Philadelphia Writing Project's Walk for Literacy will be Sunday
The notebook by Greg Windle October 11, 2016 — 5:17pm
The Philadelphia Writing Project will hold its fourth annual Walk for Literacy on Sunday at Penn Park. The proceeds will be donated to youth writing programs around the city, such as Project Write and the Writing Project's summer writing enrichment camp. The walk will start at 8 a.m. at Shoemaker Green, near the University of Pennsylvania's Franklin Field.  Entertainment will feature music by Elevate Sound Studios and a performance by a Thomas Jefferson impersonator. “Writing programs for students and teachers are especially important now, when teachers and schools face so many budgetary and testing restrictions,” said Diane Waff, director of the Philadelphia Writing Project. “The funds raised in the Walk for Literacy will help to ensure that as many students as possible take part in engaging, thought-provoking writing instruction.”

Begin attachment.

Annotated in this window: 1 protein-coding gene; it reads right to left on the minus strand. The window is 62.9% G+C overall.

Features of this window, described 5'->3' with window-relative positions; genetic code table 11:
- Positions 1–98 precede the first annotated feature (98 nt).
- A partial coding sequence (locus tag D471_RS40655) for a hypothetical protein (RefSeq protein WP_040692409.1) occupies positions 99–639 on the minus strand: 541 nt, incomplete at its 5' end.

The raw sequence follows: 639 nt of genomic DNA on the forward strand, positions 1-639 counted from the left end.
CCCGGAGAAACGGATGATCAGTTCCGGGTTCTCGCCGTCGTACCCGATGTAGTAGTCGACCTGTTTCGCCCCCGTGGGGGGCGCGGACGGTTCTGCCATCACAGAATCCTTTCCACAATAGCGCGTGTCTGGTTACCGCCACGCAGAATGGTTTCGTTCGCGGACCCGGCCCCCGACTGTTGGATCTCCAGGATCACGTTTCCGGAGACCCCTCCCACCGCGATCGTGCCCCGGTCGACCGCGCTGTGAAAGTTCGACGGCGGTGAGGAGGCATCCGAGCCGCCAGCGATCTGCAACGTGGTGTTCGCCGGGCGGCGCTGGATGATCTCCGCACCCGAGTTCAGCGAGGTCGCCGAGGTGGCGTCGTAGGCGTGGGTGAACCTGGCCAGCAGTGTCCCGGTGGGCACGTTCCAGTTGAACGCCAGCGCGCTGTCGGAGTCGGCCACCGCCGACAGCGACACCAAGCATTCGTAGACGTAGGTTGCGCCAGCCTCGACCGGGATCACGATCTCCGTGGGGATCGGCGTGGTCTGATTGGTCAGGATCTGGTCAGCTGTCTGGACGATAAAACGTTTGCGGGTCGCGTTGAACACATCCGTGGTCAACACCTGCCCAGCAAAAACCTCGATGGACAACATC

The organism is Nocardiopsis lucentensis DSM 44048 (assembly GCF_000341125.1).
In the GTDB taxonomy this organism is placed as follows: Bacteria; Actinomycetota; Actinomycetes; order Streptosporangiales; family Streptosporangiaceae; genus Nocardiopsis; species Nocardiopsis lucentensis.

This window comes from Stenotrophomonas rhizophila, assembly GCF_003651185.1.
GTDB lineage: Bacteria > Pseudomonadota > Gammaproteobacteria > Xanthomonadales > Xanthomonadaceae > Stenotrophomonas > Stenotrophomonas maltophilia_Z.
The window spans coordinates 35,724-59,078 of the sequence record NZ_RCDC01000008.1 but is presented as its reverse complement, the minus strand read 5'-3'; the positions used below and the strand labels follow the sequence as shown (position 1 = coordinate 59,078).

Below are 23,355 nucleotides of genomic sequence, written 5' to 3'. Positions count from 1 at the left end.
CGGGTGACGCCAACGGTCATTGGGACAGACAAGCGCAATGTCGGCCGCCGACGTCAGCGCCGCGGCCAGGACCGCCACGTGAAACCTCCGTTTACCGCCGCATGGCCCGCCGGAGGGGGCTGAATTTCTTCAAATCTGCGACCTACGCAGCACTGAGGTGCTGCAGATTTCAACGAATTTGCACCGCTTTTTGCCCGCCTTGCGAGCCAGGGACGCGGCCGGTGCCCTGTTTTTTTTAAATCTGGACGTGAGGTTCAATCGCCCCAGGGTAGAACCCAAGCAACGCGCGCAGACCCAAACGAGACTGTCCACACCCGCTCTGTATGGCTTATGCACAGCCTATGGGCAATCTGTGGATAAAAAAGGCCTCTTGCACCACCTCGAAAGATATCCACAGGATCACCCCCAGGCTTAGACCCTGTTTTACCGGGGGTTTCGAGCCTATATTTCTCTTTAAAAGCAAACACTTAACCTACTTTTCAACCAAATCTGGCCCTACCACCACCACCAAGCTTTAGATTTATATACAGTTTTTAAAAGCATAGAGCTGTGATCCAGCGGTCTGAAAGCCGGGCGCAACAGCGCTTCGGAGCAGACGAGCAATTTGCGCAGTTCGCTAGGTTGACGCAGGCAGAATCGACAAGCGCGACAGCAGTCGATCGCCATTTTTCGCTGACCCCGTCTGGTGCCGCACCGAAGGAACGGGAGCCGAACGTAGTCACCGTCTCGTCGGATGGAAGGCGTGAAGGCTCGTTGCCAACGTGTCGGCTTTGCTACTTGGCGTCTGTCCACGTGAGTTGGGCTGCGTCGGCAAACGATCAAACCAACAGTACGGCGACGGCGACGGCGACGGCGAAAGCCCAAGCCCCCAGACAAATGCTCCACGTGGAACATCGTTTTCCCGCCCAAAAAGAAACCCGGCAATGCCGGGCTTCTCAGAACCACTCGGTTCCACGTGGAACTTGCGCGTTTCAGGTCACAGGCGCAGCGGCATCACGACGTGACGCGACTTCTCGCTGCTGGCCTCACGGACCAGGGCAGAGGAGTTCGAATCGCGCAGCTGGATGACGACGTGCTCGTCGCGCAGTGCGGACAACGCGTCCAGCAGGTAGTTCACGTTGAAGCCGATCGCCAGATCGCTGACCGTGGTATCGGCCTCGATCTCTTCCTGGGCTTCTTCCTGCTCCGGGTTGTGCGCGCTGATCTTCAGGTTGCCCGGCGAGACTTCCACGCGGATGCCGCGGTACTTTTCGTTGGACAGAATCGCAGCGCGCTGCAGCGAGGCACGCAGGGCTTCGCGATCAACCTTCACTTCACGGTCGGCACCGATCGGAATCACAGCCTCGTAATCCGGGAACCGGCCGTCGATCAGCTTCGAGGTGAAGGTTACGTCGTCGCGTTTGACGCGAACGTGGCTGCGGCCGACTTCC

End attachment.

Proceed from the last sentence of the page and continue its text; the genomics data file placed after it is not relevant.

Bloggger note: David Shulick was also a member of former Governor Corbett’s education transition team.  Coincidentally, so were members of Students First PAC and Vahan Gureghian
Fattah Jr.'s alternative school boss charged with paying nannies, landscapers with school district funds
Inquirer by Jeremy Roebuck and Martha Woodall, STAFF WRITERS Updated: OCTOBER 12, 2016 — 1:08 AM EDT
The head of a now-defunct for-profit education firm with ties to Chaka "Chip" Fattah Jr. was charged Tuesday with bilking the cash-strapped Philadelphia School District out of hundreds of thousands of dollars meant for educating some of the district's most troubled children.
In an indictment filed in federal court, prosecutors accused David T. Shulick, former president of the Bala Cynwyd-based Delaware Valley High School Management Corp., of skimming funds from a $2.1 million contract his company held between 2010 and 2012 to run an alternative school in Southwest Philadelphia for students at risk of dropping out.

"Among one of the lobby’s biggest donors is Vahan Gureghian, the CEO of CSMI, which manages the Chester Community Charter School in Delaware County. According to Follow The Money, Gureghian pumped $336,000 into the campaign coffers of former Gov. Tom Corbett — making him his second largest individual donor over his gubernatorial career.  Gureghian has also donated close to a million to other Pennsylvania politicians and PACs.